The Wall

Exactly twenty-nine years ago my parents crossed the border from East to West Berlin. I clearly remember entering West Berlin. It felt as if we had embarked on a new world adventure. The city was full of life and prosperity. Freedom was in the air. On the west side of the Berlin Wall were special platforms where you could climb up and look over the wall. It was a surreal experience for someone who had spent his childhood living behind the red curtain.

We were there quite late at night. If you looked left you could see the lights of a vibrant city, music, laughter and noise – lots of it – but the sounds were not annoying, not at all.

If you looked right you saw this unsettling darkness broken by lights on ghostly and menacing towers which found any lost souls who were brave enough to escape. Then there was this silence. It was the silence you fear in a horror movie when the music pauses and you know the scary bit is coming. I will never forget this stark contrast between two worlds separated by the Berlin Wall.

Visiting Berlin and its historic sites revived my childhood memories of living in communist Poland, the implementation of Marshall Law, the Solidarity movement and all the tragedies and horrors of that time. The visit to the Berlin Wall Memorial was especially striking, as the stories of people trying to escape hit me very hard. 

Today as I write this I have difficulty believing that just a few months after my visit in 1989, the Berlin Wall collapsed.  

Let me share with you some imagery I took during this emotional visit to Berlin with the X100F. 


When in Berlin you must visit the extraordinary and powerful Memorial to the Murdered Jews of Europe. The simplicity of design and the symbolism of this memorial site touched me deeply. It was one of those rare moments when I raised my camera and felt…deep down inside…my emotions and my seeing as one.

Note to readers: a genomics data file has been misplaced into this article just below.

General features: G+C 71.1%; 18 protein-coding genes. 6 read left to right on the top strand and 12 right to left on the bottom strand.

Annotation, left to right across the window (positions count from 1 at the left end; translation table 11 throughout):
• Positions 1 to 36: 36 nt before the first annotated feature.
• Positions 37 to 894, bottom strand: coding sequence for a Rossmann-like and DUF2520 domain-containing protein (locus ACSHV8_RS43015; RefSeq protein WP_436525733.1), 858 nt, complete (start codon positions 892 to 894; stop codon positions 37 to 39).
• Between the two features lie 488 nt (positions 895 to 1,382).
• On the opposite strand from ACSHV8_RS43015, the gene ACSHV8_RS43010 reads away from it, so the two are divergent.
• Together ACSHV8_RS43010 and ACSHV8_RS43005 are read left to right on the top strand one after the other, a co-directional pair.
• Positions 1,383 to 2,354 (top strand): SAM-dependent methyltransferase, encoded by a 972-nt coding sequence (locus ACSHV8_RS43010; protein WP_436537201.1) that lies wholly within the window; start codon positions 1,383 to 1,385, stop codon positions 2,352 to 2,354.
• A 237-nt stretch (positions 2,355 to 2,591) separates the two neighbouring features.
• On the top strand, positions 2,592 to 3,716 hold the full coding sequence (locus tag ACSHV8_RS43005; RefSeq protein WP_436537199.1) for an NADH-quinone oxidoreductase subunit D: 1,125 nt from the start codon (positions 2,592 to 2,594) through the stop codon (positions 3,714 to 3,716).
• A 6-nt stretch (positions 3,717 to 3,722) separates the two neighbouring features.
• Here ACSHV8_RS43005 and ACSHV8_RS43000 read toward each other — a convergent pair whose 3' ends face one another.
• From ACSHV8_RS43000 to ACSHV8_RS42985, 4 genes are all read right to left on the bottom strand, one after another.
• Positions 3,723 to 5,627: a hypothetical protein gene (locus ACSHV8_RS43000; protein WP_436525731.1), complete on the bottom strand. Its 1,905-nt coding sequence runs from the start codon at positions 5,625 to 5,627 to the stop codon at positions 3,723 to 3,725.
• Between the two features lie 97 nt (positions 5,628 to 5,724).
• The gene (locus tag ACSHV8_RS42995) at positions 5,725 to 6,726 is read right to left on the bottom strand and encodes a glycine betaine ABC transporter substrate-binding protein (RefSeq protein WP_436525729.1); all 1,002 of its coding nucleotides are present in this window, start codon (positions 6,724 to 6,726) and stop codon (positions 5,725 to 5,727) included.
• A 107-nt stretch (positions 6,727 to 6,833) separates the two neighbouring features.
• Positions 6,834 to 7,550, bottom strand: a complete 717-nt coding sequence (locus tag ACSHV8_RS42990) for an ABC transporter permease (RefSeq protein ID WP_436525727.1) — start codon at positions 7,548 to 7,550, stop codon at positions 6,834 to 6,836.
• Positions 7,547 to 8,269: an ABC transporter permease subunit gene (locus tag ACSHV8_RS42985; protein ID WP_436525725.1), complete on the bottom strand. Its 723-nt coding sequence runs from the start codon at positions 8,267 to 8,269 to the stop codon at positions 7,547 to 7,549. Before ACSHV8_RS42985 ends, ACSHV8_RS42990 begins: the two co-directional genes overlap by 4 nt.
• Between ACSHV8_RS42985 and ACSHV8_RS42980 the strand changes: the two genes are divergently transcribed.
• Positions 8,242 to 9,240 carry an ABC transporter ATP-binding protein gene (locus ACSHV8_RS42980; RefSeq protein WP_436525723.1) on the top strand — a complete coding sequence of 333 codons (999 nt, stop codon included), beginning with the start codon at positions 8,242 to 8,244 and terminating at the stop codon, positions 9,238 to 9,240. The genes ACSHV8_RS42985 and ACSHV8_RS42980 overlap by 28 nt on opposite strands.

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12 thoughts on “The Wall

  1. Very moving post. We gained an insight into life behind the wall visiting these memorials during our trip to Berlin. However I don’t believe any memorial can fully impart your very real life experiences

  2. Greetings Olaf:

    This post, for me, is beyond the analysis on photographic imagery that we usually do. It sounds me as a travel into your past, your life, into the real “persona” that you are, a revisitation. So, for me, the value of this post would come not from the imagery itself, but form the fact that, through it, you achieved us to realize, even somehow live, what you experienced.

    And you did it. At least with me. The imagery and the text led me into a state of mind in which I can feel very close to your experiences. A memorable post for me, far beyond pure imagery. A reverence to you…

    Warm regards

    p.s. It is said that good photographs goes by their own, without text. I’ve never agreed with that, and this post is a good example about it.

    1. Robert,

      Thank you for taking the time to leave me this kind note. I really appreciate it.

      Warm Regards,


  3. Olaf,
    As always, I am touched by your latest photos. Your trip to Berlin, or should I say, your “life experience” in Berlin moved me. I too had the experience of being in Berlin, before and after the wall. It was one of these life experiences that is difficult to describe. One has to live it to understand the emotions that surface: the fear, the angst and the sadness. Thank you for sharing. You have a unique way of blending your natural gift, acquired knowledge as photographer and your personal experiences.

  4. How strange it must have been then; to see two very different worlds created and held apart by several inches of concrete. I remember the news reports leading up to the felling of the wall and the front pages of several newspapers the day it came down. I’m almost ashamed to admit it but until reading your post, i remembered it as an American, as an American victory in the Cold War, as an American victory over communism. Don’t take that as ashamed to be american, but as that I remembered it from a very narrow perspective. But now, having met you (albeit not in person yet); someone who lived through it and followed your work and creativity, I find myself remembering it more as a human being and what it must have meant to all those that lived beneath its shadow. In a place such as that, I wonder if in the long hours of the night you can still feel the echoes from the past.

    1. Devon,

      You honest and deep note means a lot to me. Thank you so much.

      Warm Regards,


      P.S. Yes, we need to meet in person.

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